Then watch a live performance video (not great quality video, but the sonics are pretty good). Compared to the albums, the live band was much more punk. Amazing amount of energy!! Which is, of course, what you want coming in to a new year – energy!! good grief!!! the logic is indisputable!!!! (no, we’re not a cult – sheesh – a few exclamation points and people start to worry).
See!! Happy New Year!!!
I came across this video of Frank Sinatra recording in the studio. For anyone who has interest in recording and recording technology, there’s a lot to see here. First, the vocalist and a orchestra in the same room while recording? The sound has separation and clarity despite being in the same room – try that one at home. You get a few glances at the mic placement when you see the orchestra and the mic setup for Sinatra. Interesting that he talks about ‘popping’ – there’s no ‘pop screen’ – they went by mic adjustment, singing technique and I would imagine some EQ adjustment in the booth. Again, amazing separation without multitrack or overdubs – right down to two track tape. Sinatra also discusses vocal technique. I don’t know if as much attention is payed to that today. His vocal sound is amazing and looks effortless.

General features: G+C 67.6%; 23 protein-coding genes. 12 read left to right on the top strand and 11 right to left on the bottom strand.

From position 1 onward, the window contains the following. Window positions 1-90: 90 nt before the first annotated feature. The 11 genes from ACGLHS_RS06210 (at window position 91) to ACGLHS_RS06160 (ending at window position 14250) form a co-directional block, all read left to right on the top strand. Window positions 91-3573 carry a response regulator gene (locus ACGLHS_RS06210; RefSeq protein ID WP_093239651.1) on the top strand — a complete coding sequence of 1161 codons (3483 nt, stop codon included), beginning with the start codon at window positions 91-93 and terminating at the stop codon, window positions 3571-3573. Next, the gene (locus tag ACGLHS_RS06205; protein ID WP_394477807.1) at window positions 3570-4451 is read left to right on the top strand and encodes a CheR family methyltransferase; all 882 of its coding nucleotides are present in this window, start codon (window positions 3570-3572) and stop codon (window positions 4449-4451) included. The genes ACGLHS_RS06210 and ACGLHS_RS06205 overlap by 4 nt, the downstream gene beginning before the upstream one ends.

Sinatra may not be your cup of tea, but there’s a lot to be learned watching recording history.
We’ve covered many different avenues of the recording process in previous posts. I’ve come across two different items that present an inside look at recording before the ‘digital revolution’. The first is a recording of the Queen song ‘Under Pressure’. Most people have probably heard the song before. What’s recently been released is the vocals of the song minus all the music. The amazing factor in this is how crisp and ‘real’ the vocals sound. No digital manipulation, no ‘autotune’ (maybe an effect here and there). Just listen to Freddie Mercury and David Bowie give life to the vocal sound. Clean, clear, amazing. A big treat is Mercury’s vocal in the middle of the song where he holds a note then keeps raising it higher. If you listen in the background you can sometimes hear the music bleeding through their headphones.
The second clip shows The Rolling Stones mixing the song ‘Little Queenie’ from the live ‘Get Yer Ya-Ya’s Out’ album. Some stuff to watch in this: The mixing booth is pretty small and plain – function is more important than looks. No automated faders – at times it takes three people working the board to test the changes they want. Finally, they’re mixing by sound, not over concerned with watching meters – eyes closed and listening – the band was very involved in the mixing process. Also enjoy the sound of two inch analog tape being rewound when they go back to certain parts of the song.
There are many great things about today’s recording tech, but the simplicity of the past also had some advantages.